Top Tips for Travelling During Ramadan with Kids

Travel is one of the greatest gifts you can give your children – I love watching Boo’s face as she discovers and explores new countries and cultures. Ramadan is the Islamic holy month and falls on the 9th month of the lunar year (so it’s different every year). Travelling to a Muslim-majority region during Ramadan offers a fascinating insight into a truly unique period within Islamic culture and you’ll find that as visitors as long as you’re aware and respectful your hosts will welcome you with open arms. Here’s my top tips for travelling during Ramadan with kids…

Plan Plan Plan
Like pretty much all family travel, preparation is key and this is even more important during the holy month of Ramadan. When arranging your travel itinerary be sure to check with individual hotels, resorts and tour operators if and how Ramadan will affect your stay. The majority of hotels and resorts will continue to serve food and drink throughout the day, although they may erect screens out of respect to those fasting. It’s also wise to plan ahead any excursions to make sure their opening times are the same. Hotels will be more than happy to answer any questions you may have – and remember no question is ever too silly!

It’s also worth spending time researching the local laws and customs, depending on whether the government is secular or religious will dictate if more conservative clothing is required – here’s a snap of me in Cairo (pre Arab Spring) at Iftar and as you can see I was wearing a vest and felt welcomed throughout our visit. It really does vary from country to country so a must for planning.

Ramadan-Iftar-Cairo


King of the Snacks

Anyone who travels with children will know just how much little people can eat, barely twenty minutes goes by without a request for ice cream, treats, juice etc. When traveling during Ramadan food out and about will obviously be less readily available. This may sound obvious but making sure you head out with a supply of snacks will make it so much easier; however it’s vital to check your destination country as it is illegal in some countries to eat and drink in daylight during holy month. Whilst pregnant and breastfeeding women and children are exempt from fasting, awareness and sensitivity will go a long way and is greatly appreciated by locals.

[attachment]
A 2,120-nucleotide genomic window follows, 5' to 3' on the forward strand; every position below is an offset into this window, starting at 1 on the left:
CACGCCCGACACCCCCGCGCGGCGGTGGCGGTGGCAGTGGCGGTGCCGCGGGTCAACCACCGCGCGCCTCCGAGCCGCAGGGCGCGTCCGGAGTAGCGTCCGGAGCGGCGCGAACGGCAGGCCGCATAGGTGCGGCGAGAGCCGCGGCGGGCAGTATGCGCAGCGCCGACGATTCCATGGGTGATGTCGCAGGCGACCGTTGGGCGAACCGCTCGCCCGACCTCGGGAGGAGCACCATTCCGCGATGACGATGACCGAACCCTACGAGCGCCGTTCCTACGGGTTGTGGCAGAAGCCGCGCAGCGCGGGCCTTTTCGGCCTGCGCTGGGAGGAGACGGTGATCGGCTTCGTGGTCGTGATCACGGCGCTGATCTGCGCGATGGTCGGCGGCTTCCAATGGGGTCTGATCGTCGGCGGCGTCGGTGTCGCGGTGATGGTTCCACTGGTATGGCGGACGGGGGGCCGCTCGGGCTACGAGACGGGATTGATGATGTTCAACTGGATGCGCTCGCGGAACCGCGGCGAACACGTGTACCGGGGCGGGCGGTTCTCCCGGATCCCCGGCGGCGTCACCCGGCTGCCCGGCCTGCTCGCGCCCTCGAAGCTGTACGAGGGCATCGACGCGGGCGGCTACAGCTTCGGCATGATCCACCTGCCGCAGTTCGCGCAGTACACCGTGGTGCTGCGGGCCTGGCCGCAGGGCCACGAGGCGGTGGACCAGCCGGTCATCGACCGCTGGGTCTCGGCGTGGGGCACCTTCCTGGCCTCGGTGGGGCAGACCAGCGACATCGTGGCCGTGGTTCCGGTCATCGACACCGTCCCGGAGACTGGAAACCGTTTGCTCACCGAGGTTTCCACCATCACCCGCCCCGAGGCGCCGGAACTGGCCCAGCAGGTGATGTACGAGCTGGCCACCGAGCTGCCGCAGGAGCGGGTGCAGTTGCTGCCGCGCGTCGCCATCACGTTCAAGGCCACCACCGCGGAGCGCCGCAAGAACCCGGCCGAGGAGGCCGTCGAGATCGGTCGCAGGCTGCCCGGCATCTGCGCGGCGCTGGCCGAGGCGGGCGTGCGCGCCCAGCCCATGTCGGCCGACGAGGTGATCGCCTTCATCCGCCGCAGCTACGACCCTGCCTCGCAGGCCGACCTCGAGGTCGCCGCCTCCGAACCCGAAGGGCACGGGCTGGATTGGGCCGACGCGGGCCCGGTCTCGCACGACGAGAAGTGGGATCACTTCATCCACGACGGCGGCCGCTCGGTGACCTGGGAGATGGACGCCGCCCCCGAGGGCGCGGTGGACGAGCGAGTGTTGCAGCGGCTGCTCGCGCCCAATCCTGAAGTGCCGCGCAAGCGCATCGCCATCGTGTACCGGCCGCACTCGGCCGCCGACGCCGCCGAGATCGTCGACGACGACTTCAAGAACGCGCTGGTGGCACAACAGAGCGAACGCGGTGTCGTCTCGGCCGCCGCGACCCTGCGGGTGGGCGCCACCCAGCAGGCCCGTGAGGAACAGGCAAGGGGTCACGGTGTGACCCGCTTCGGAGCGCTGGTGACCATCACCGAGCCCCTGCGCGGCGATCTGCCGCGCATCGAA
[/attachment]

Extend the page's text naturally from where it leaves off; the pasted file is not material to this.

Get Ready for Iftar
Iftar translated from Arabic means the meal eaten by Muslims after sunset during Ramadan – yet it means so much more than that, the breaking of fast is an assault on the senses – in the most amazing of ways! The streets and restaurants come alive as people come together with friends, families and strangers (don’t be surprised if you’re invited to break bread with a local family) the buzz that comes with Iftar has to be experienced to be believed and is a great family friendly environment.

Iftar-for-tourists

Embrace Late Nights
It goes without saying that the month of Ramadan creates a sizeable shift in the day to day schedule of muslim-majority regions as all things eating and drinking are concentrated to the hours of darkness. Ramadan is a great time to resurrect the afternoon nap for both you and the children – it’s the perfect rest-bite from the relentless dessert heat and also allows a recharge of the batteries ready for the night time festivities that can be found in the Ramadan tents which tourists are nearly always welcome to join.

Ramadan shouldn’t deter you from exploring the Middle East – it’s part of it’s vibrant personality and goes a long way to make it as special as it is. Bursting with culture and hospitality makes the Middle Eastern region the perfect family destination.

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1 Comment

  1. June 13, 2017 / 19:45

    A great post Rosie, this is so helpful. I’ve never travelled to a Muslim region during Ramadan but will definitely bear all these things in mind as and when I do.
    Nat.x
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